Meditation is an ideal way to pray. Using God's word (Lectio Divina) allows me to hear, listen and reflect on what the Lord wants to say to me - to one of his disciples - just like He did two thousand years ago.
The best time to reflect is at the beginning of the day and for at least 15 to 30 minutes.
Prior to going to sleep, read the Mass readings for the next day and then, in the morning, reflect on the Meditation offered on this website.
I hope these daily meditations allow you to know, love and imitate the Lord in a more meaningful way.
God bless you!

Tuesday, February 22, 2011

Mk 9:30-37 Preparing For the Worst

Mk 9:30-37 Preparing For the Worst

When you were born, you were crying and everyone around you was smiling. Live your life so that when you die, you’re the one who is smiling and everyone around you is crying. (- from Coffee News)

The Lord sat his disciples down and told them, “The Son of Man is to be handed over to men and they will kill him, and three days after his death he will rise.” But they did not understand the saying, and they were afraid to ask.

Did they not understand? I have a hard time believing that they did not understand the plain and simple truth the Lord was expounding to them. It must have been more like a horrible shock, like those who say, “What part of ‘no’ did you not understand!”

I believe with all my heart that the hearts and minds of the Apostles could not even begin to fathom, let alone imagine their life without the Lord. What would they do? How would they continue? After all, they knew better than anyone else, “We are not you.” They could never speak like Jesus. They could never perform the miracles that the Lord performed – raise the dead, cure the sick, heal the brokenhearted. They lacked faith and hope, not to mention the tremendous amount of love the Lord possessed in his very being. How could they go on? What could they possibly offer the world but a memory? And yet the greatest miracle, the conversion of billions of people to Christ, is living testimony to the greatest miracle the world has ever believed: The Resurrection. There is life after death. There is something to hope for; something to die for; someone to believe in. They saw it with their own eyes and their eyes were never the same again. Now it is time for them to hear it again, for a second time, “I will be killed.”

The Lord was preparing them for the worst and telling them, “You must continue.”

Just yesterday a beloved son, brother, husband and father died in his home from an apparent heart attack. It came as a complete surprise to all. He was forty-five. He was loved by many, especially his wife of over twenty years and adored by his children. To all who knew him, his death sent an entire community and student body into mourning. He was loved by so many. His wife and children ask, “How will we go on without him?” “It will never be the same again?” Are these not the same words that the Apostles, the Lord’s family, must have been muttering on that awful Friday afternoon? What is striking in all of this is the similarity between our God and our lives; his family and our family; His death and our death. The Lord spent time with those he loved. We spend time with those we love too. We know that our lives are a gift. We must prepare for the worst. And the worst is not our death, but the separation that comes from it. That is by far the worst.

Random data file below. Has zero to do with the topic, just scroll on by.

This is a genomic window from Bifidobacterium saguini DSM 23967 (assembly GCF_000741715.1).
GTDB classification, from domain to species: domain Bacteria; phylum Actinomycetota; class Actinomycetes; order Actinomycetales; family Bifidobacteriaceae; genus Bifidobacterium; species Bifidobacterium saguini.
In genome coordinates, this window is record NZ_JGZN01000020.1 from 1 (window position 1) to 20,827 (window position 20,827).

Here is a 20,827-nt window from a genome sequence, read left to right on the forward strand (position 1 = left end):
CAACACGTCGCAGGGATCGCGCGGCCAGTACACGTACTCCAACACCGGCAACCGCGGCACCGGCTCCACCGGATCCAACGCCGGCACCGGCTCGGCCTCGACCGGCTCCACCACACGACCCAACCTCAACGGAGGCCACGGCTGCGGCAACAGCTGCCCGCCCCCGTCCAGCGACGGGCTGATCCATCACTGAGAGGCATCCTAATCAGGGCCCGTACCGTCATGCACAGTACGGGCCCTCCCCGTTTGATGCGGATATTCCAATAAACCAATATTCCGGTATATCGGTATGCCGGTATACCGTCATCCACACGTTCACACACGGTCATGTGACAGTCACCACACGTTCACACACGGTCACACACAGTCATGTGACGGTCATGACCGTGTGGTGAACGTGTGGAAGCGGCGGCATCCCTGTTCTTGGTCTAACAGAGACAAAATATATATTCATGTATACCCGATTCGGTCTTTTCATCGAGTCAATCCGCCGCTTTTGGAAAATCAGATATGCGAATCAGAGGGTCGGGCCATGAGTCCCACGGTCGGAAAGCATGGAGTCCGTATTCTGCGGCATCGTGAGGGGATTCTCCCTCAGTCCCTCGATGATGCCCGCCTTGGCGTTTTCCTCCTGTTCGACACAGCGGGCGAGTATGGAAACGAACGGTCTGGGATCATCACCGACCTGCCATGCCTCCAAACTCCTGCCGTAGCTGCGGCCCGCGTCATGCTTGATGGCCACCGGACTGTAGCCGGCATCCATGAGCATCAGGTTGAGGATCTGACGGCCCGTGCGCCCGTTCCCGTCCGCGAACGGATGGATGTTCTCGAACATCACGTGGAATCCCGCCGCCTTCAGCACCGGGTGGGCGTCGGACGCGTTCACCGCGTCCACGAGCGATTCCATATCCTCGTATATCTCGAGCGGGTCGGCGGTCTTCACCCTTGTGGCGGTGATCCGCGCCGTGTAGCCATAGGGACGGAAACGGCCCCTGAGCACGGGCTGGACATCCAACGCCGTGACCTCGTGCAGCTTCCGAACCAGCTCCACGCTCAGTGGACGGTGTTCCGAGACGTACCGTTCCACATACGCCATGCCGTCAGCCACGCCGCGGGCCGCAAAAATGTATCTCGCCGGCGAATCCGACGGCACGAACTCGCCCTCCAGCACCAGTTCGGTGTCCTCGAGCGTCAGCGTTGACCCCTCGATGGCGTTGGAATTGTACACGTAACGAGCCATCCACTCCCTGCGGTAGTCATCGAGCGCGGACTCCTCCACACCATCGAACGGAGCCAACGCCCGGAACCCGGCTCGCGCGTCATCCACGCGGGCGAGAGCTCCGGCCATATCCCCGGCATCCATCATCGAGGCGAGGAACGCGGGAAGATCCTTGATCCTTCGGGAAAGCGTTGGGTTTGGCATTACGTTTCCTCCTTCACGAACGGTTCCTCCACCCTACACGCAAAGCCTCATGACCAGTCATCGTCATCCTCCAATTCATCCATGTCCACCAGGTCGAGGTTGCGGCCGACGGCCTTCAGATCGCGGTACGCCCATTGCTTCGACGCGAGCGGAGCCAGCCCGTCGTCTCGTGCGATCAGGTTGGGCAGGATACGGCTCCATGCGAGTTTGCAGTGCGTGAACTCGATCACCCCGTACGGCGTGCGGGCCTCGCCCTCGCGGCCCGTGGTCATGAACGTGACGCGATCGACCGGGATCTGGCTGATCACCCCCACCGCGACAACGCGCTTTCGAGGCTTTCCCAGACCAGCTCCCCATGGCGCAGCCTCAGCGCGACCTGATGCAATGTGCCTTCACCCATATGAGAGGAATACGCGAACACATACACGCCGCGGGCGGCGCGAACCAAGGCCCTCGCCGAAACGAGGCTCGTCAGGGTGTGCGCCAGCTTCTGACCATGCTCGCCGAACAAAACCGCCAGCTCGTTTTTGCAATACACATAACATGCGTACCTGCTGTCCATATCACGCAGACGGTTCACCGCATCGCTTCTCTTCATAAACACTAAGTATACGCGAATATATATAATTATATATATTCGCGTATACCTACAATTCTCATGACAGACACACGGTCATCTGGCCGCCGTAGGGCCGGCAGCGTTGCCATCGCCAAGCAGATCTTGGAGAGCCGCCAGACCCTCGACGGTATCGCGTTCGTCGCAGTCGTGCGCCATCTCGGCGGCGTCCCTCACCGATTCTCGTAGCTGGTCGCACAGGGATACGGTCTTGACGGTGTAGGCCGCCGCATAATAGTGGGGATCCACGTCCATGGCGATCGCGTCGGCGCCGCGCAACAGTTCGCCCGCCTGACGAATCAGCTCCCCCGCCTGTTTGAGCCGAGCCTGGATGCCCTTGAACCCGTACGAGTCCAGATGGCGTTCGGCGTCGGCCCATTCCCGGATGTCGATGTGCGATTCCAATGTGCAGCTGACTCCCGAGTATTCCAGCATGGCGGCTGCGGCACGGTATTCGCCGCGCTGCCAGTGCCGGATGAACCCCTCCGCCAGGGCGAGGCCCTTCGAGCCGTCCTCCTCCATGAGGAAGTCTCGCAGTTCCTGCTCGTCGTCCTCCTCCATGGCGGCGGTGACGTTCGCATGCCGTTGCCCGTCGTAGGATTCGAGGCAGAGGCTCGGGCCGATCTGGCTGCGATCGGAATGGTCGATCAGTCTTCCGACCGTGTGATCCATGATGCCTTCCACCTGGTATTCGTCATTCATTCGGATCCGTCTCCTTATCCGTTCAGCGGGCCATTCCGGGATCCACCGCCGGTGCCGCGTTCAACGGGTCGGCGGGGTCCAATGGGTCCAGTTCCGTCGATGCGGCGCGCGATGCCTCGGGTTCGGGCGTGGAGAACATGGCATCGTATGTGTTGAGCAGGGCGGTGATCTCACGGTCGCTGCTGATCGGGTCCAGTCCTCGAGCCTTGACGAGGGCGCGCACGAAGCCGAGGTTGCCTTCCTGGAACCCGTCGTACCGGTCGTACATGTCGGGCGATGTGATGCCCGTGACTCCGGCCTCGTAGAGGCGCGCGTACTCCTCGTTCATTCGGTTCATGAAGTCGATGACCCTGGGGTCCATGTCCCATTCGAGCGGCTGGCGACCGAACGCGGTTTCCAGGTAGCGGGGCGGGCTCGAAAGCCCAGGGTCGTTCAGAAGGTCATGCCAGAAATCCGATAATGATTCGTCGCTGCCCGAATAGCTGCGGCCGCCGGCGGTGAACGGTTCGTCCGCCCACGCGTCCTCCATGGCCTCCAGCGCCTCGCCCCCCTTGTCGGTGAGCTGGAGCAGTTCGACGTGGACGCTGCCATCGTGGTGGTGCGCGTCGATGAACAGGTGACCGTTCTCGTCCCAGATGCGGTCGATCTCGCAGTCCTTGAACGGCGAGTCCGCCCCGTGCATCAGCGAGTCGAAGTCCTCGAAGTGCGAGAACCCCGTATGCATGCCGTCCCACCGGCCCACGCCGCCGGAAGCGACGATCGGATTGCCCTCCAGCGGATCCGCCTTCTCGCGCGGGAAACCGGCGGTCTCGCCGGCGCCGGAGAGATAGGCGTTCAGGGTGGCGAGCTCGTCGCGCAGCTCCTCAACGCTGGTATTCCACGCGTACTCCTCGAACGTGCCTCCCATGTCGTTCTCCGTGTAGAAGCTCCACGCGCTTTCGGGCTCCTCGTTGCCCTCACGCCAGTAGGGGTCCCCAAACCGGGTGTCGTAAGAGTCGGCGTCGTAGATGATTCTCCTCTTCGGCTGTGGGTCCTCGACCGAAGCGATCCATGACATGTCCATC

Let us all learn from the Lord and from his apostles. We should never take anyone for granted. Cherish every day, every smile, every laugh, every conversation, every lesson we can take in. From this day forward one hopes that the Apostles no longer wasted time asking, “Who would be the greatest in the Kingdom of Heaven!” For the days are counted, the months give way to years and the years to a life time that is only the smallest portion of our eternal existence. Let us all prepare for the worst by recalling the greatest truth ever: “Whoever receives me, receives the one who sent me."


  1. I couldn’t believe it when I read this today. It’s pretty disturbing, but preparing for the loss of my husband was exactly what my meditation was about this morning. I tried to shake it off and think of something else, but I couldn’t. I don’t know if your words were consoling or discouraging but I felt anxiety as I read them. I don’t know if the Lord is trying to prepare me or just get me to be more loving and appreciate the time I have with him right now.

    The words “you’ll regret it if you don’t” resonated in my head as I was meditating. I think a priest told me that once, twice, no I believe it was on three different occasions. I don’t know if he was prophetic or trying to kick me in the rear. But today I am taking it seriously.

    I know the day will come, I hope it isn’t soon, but when it comes I don’t want to have regrets. I already have plenty of them.

    Thank you Father for the kick in the rear, yet again.

  2. I never thought of this before. I know the grief I’ve experienced in the loss of feeling His presence. I was thinking this must be what they are talking about when they say the pain in purgatory is the absence of God. I can’t imagine living with Jesus, sitting and talking to him, eating with him, just being with him like they were and then, Him no longer being there. The grief had to be horrendous. It had to be some super duper grace that helped get them through it as well as Pentecost. It sounds like Pentecost was euphoria on steroids!


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